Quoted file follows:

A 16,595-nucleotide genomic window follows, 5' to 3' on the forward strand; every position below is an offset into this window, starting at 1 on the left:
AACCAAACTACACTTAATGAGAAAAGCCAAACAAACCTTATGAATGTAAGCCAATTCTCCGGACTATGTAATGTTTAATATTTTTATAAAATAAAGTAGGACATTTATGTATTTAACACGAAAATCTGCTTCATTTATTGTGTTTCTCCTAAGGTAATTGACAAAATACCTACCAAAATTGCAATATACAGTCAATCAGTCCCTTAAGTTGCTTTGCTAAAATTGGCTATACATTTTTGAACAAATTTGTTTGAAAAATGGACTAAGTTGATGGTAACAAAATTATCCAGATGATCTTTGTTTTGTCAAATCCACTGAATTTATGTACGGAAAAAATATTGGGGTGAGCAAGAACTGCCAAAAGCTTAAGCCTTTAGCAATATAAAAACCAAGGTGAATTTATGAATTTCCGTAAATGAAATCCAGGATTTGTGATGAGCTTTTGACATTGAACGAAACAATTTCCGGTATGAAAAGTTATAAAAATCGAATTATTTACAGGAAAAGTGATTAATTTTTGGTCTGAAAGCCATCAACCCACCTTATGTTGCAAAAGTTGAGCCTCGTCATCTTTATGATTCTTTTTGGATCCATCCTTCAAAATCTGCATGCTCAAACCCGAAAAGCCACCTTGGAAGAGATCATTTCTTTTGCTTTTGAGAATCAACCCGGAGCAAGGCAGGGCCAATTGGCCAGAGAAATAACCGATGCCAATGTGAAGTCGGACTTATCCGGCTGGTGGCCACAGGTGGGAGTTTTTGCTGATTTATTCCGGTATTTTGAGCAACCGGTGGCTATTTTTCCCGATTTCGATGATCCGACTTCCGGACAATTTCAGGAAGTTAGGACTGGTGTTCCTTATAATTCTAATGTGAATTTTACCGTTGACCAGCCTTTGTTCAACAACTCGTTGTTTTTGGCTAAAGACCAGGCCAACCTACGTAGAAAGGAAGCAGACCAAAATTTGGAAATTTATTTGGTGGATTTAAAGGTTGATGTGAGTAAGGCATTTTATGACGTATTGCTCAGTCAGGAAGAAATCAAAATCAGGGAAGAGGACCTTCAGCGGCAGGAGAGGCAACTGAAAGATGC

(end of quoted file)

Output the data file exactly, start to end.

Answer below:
A 16,595-nucleotide genomic window follows, 5' to 3' on the forward strand; every position below is an offset into this window, starting at 1 on the left:
AACCAAACTACACTTAATGAGAAAAGCCAAACAAACCTTATGAATGTAAGCCAATTCTCCGGACTATGTAATGTTTAATATTTTTATAAAATAAAGTAGGACATTTATGTATTTAACACGAAAATCTGCTTCATTTATTGTGTTTCTCCTAAGGTAATTGACAAAATACCTACCAAAATTGCAATATACAGTCAATCAGTCCCTTAAGTTGCTTTGCTAAAATTGGCTATACATTTTTGAACAAATTTGTTTGAAAAATGGACTAAGTTGATGGTAACAAAATTATCCAGATGATCTTTGTTTTGTCAAATCCACTGAATTTATGTACGGAAAAAATATTGGGGTGAGCAAGAACTGCCAAAAGCTTAAGCCTTTAGCAATATAAAAACCAAGGTGAATTTATGAATTTCCGTAAATGAAATCCAGGATTTGTGATGAGCTTTTGACATTGAACGAAACAATTTCCGGTATGAAAAGTTATAAAAATCGAATTATTTACAGGAAAAGTGATTAATTTTTGGTCTGAAAGCCATCAACCCACCTTATGTTGCAAAAGTTGAGCCTCGTCATCTTTATGATTCTTTTTGGATCCATCCTTCAAAATCTGCATGCTCAAACCCGAAAAGCCACCTTGGAAGAGATCATTTCTTTTGCTTTTGAGAATCAACCCGGAGCAAGGCAGGGCCAATTGGCCAGAGAAATAACCGATGCCAATGTGAAGTCGGACTTATCCGGCTGGTGGCCACAGGTGGGAGTTTTTGCTGATTTATTCCGGTATTTTGAGCAACCGGTGGCTATTTTTCCCGATTTCGATGATCCGACTTCCGGACAATTTCAGGAAGTTAGGACTGGTGTTCCTTATAATTCTAATGTGAATTTTACCGTTGACCAGCCTTTGTTCAACAACTCGTTGTTTTTGGCTAAAGACCAGGCCAACCTACGTAGAAAGGAAGCAGACCAAAATTTGGAAATTTATTTGGTGGATTTAAAGGTTGATGTGAGTAAGGCATTTTATGACGTATTGCTCAGTCAGGAAGAAATCAAAATCAGGGAAGAGGACCTTCAGCGGCAGGAGAGGCAACTGAAAGATGC